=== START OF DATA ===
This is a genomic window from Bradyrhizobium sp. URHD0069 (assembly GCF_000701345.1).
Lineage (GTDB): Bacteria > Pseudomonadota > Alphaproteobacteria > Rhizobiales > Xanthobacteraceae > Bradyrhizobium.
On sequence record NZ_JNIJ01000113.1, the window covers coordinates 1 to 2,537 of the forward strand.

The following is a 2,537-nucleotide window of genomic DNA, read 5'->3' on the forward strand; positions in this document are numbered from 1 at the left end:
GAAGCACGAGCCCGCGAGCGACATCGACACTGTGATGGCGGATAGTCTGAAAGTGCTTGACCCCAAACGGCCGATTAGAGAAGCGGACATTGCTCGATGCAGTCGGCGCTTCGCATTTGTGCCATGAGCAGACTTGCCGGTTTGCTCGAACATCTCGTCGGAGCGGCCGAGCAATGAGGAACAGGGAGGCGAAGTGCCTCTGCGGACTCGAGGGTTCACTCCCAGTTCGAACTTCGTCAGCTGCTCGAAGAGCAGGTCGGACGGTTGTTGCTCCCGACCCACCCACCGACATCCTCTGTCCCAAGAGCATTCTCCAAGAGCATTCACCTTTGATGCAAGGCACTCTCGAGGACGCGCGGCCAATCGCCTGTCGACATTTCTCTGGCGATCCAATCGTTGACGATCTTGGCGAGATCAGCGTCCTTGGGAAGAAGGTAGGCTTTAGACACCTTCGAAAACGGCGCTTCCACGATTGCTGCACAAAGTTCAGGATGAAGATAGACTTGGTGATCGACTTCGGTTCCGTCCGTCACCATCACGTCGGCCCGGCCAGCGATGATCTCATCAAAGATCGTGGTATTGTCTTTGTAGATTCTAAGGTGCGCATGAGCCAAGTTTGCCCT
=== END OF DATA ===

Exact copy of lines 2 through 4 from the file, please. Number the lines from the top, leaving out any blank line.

Lineage (GTDB): Bacteria > Pseudomonadota > Alphaproteobacteria > Rhizobiales > Xanthobacteraceae > Bradyrhizobium.
On sequence record NZ_JNIJ01000113.1, the window covers coordinates 1 to 2,537 of the forward strand.

The following is a 2,537-nucleotide window of genomic DNA, read 5'->3' on the forward strand; positions in this document are numbered from 1 at the left end: